In a precedent-setting decision, the U.S. Supreme Court ruled that managed-care companies cannot be sued for damages in state courts over their failure to pay for medical care recommended by a doctor.
In a unanimous decision, the high court dismissed negligence lawsuits filed under Texas' 1997 patient-protection law by enrollees who claimed their HMOs wrongly denied them coverage, leading to additional medical problems.
The justices ruled that such state lawsuits are "completely pre-empted" by the federal Employee Retirement Income Security Act of 1974, which limits lawsuits against employer-sponsored health plans to federal court, where plaintiffs can recover only the value of the benefit that was denied.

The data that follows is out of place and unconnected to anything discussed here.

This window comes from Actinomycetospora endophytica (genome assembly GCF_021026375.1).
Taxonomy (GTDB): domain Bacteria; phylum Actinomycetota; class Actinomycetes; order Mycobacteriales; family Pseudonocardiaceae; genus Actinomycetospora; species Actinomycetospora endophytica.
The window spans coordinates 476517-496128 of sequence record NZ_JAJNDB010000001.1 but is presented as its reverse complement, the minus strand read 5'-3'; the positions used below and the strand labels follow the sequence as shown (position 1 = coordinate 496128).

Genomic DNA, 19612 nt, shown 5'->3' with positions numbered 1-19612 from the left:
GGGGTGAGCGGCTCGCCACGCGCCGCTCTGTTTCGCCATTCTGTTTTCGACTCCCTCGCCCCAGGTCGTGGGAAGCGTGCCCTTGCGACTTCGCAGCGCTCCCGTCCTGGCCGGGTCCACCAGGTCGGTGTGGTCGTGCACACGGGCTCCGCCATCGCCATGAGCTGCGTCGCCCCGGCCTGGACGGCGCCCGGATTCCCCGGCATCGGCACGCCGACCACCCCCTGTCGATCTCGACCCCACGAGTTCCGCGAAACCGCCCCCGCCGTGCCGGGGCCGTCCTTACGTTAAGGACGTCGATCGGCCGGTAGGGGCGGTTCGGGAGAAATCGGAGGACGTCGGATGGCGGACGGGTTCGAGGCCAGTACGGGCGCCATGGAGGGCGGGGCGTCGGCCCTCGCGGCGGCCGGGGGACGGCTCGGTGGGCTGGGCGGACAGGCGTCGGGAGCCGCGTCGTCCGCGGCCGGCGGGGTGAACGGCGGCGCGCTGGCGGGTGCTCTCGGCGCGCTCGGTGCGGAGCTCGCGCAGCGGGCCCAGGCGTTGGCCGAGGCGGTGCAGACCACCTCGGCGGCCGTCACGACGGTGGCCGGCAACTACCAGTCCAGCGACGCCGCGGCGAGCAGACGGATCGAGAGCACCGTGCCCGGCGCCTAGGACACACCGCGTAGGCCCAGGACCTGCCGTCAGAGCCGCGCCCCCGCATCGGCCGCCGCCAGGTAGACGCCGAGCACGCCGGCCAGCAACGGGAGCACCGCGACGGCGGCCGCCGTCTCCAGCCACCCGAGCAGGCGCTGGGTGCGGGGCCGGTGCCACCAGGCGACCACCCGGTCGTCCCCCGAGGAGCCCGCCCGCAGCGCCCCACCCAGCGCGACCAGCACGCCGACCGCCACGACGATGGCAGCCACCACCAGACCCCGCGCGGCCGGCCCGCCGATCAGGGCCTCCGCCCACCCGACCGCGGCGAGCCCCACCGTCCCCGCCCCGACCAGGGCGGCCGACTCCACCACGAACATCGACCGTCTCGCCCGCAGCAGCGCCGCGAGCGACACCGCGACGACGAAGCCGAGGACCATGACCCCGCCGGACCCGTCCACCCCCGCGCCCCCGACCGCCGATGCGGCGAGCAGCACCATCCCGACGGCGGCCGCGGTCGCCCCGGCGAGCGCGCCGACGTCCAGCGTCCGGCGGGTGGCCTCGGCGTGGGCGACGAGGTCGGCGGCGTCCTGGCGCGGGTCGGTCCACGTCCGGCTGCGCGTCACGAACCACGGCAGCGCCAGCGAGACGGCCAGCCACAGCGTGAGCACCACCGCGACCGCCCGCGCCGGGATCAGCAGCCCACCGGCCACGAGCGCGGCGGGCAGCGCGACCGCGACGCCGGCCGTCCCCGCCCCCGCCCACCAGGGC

The ruling affects the legal rights of about 130 million Americans covered by employer-sponsored health plans and weakens patient-protection laws in Texas and nine other states that have granted patients the right to sue their HMOs for malpractice.
The Supreme Court case consolidated separate lawsuits filed against Aetna and Cigna Corp. One lawuit involved Juan Davila, who suffered from bleeding ulcers after Aetna denied him the brand-name painkiller prescribed by his doctor in favor of a cheaper generic alternative.
The other lawsuit involved Ruby Calad, who suffered complications after Cigna discharged her from the hospital within one day of having undergone a complicated hysterectomy.